More infectious COVID-19 strain detected in Wyoming
“UK variant” not believed to cause more serious illness
January 21, 2021
A more infectious strain of COVID-19 that was first identified in Europe has now been detected in this state, according to the Wyoming Department of Health. The “UK variant” was identified on January 16 in an adult male from Teton County.
Early information suggests that the patient was exposed to the variant locally. This was not a surprise, according to state health officer Dr. Alexia Harrist: the department fully expected to find the variant in Wyoming at some point.
“It is not unusual for variants to emerge with viruses and that’s been happening during this pandemic with COVID-19,” Harrist said in a press release. “However, this strain is more transmissible than previous COVID-19 variants and that is a serious concern.”
At this time, the UK variant is not thought to cause COVID-19 infections to be more serious. The issue is rather that it has the potential to cause more infections overall.
“A variant spreading more easily between people means the number of infections could grow causing more illnesses, hospitalizations and deaths. That’s something no one wants,” said Harrist.
“So, it is still very important for Wyoming residents to wear masks, to practice physical distancing and avoid large gatherings and to stay home when they are ill unless seeking medical care.”
The currently available vaccines against COVID-19 are thought to be effective against the new variant. The Wyoming Public Health Laboratory is monitoring samples for this and other variants.
According to the Centers for Disease Control, the UK variant is one of several known to be circulating globally. The UK variant was first detected in September and is now highly prevalent in London and southeast England and has been detected in numerous other countries, including the U.S.
The South Africa variant shares some mutations but emerged independently, according to the CDC. Cases have been caused by this strain outside South Africa but it has not yet been detected in the U.S.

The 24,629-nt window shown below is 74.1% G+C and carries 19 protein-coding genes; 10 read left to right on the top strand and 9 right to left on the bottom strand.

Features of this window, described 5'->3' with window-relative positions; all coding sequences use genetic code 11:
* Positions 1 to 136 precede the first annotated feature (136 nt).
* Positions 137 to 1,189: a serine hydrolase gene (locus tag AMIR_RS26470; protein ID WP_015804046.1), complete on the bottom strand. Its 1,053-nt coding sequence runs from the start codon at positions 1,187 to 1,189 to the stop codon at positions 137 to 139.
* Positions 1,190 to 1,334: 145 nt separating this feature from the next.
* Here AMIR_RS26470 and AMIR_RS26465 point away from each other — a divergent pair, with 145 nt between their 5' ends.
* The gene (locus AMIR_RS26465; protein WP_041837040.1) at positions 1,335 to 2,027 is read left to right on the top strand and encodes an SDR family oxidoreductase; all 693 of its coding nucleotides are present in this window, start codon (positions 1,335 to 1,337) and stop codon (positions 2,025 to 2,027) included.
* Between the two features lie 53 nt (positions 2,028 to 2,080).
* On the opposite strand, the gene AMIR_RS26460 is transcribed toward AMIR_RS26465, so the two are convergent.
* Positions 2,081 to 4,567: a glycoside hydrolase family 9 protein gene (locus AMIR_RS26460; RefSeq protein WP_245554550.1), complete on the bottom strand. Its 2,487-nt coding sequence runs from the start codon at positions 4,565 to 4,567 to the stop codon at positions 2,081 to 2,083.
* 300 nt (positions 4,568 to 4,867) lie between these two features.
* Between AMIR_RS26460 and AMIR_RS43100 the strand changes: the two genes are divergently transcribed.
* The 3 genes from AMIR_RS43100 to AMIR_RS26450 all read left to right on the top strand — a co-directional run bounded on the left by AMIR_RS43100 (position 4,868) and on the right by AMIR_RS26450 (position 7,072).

The Brazilian variant contains a set of additional mutations that the CDC says may affect its ability to be recognized by antibodies. It was identified in four travelers from Brazil during a routine screening at an airport outside Tokyo, Japan and has not yet been detected in the U.S.
The CDC says scientists are working as quickly as possible to learn more about these variants. More studies are needed to understand how widely they have spread, how the disease they cause differs and what effect they will have on existing therapies and vaccines.
“Currently, there is no evidence that these variants cause more severe illness or increased risk of death,” says the information provided by the CDC on the new variants. “However, an increase in the number of cases will put more strain on health care resources, lead to more hospitalizations and potentially more deaths.”
The COVID-19 vaccination program continues to roll out across the state, with many counties still working on the first phase of distribution. Others, like Crook County, have now moved on to the next stage, called “phase 1b,” which includes persons aged 70 or older as well as frontline essential workers who must interact with the public and are unable to consistently physically distance.
Crook County Public Health is calling for all persons interested in receiving a vaccine to call the office at 283-1142 to be placed on the waiting list, irrespective of which phase you fall into. Once your phase is announced, you will be contacted when a vaccine becomes available.
Crook County is using the Moderna version of the vaccine, which requires a second dose 28 days after the first. This second appointment will be scheduled once you have received your first dose.
Wyoming as a whole has now received 40,975 first vaccine doses split roughly evenly between the Moderna and Pfizer versions. Of those, 23,172 had been administered by Tuesday.
A total of 17,800 second doses have now been received, including 10,000 of the Moderna and 7800 of the Pfizer. Of those, 3901 have been administered.
A COVID-19 vaccination is free and you will not be asked to pay any fees. The phased approach being used across Wyoming is in response to the limited initial availability of the vaccines.
Despite the potential presence of a new COVID-19 variant, it’s been a quiet week for Crook County on the pandemic front. Most days have included no new local cases of the virus, bringing the total up by just five to 371 confirmed cases overall, with the number of probable cases remaining at 31.
Hospitalizations in the county have also stayed steady, with just one patient reported within Crook County Memorial Hospital at this time. This reflects the falling number of hospitalizations across the state: on Tuesday, just 88 people were hospitalized due to COVID-19, compared to the all-time high of 247 on November 30.
The Department of Health announced 28 deaths on January 19, including 21 with health conditions recognized as putting patients at higher risk of serious illness and ten residents of long-term care facilities. None of the deaths occurred within Crook County, leaving the county’s overall total at nine; in Wyoming, a total of 550 people have now died due to COVID-19.
The number of active cases in Wyoming has hovered around the 2000 mark over the last week, dropping and rising daily between a high of 2327 on January 12 to a low of 1789 on January 19.